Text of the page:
Trayvon Martin Case: George Zimmerman's Lawyers Won't Comment on Police Video

PHOTO: George Zimmerman is seen in this image taken from surveillance video the night Trayvon Martin was killed, February 26, 2012.
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The surveillance tape of George Zimmerman made barely half an hour after the shooting, obtained exclusively by ABC News from the Sanford Police Department, could be used as evidence, if Zimmerman is brought up on charges, sources tell ABC News.

Zimmerman's attorney would not comment on the tapes, which show his client walking into a police station with no visible signs of blood minutes after he shot and killed Trayvon Martin following what Zimmerman claims was a life-or-death struggle with the teen.

"I'm not going to litigate this case in the media," said attorney Craig Sonner. "It looks like it's a standard booking video of when they brought him in. I can't tell anything from this video."

But the tapes are relatively clear, coming as they do from recently installed state-of-the-art cameras. In the tapes an officer examines the back of Zimmerman's head. The 28-year-old Zimmerman claims the teen, who was walking back to his father's fiancé's home after picking up Skittles and an iced tea on Feb. 26, attacked him. Zimmerman told police that Martin punched him and bashed his head on the concrete. The police report notes there was blood on his head and that he was treated on the scene.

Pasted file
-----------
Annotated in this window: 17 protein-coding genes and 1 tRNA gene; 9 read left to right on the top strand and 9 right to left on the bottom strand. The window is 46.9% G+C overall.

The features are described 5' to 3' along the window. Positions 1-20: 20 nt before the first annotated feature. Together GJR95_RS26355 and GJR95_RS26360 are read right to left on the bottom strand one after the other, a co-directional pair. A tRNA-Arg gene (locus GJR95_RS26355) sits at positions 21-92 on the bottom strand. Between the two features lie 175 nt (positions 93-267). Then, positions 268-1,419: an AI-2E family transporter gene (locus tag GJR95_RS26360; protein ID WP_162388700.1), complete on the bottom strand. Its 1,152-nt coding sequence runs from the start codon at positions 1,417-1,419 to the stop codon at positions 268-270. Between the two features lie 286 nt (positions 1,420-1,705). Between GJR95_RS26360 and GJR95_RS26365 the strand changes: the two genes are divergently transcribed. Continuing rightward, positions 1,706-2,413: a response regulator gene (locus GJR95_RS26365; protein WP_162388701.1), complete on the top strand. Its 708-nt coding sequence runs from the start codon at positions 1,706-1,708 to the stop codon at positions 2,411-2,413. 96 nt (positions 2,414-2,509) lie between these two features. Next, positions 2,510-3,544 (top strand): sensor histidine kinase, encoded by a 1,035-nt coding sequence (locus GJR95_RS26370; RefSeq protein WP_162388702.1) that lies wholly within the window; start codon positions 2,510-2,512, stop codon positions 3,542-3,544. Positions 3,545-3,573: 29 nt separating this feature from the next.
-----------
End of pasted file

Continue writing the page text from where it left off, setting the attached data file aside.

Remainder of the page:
But on the surveillance video you can see Zimmerman walking steadily through the police station and his face appears blood-free. His light gray shirt shows no visible signs of blood.

While Zimmerman's attorney would not comment on the tape, he also seemed unsure whether his client had actually received medical attention for his wounds.

"The facts will come out in this case. I'm not the source of facts," responded Sonner. "I'm not the witness. I don't have access to police files."

On Tuesday the Sanford Police released a statement saying that journalists who try to contact city employees "when they are in their roles as private citizens," calling it "stalking," would be arrested. Today State Attorney Angela Corey's office released a statement saying that it would not comment any further and "If anything needs to be disseminated, you will receive an alert via email."

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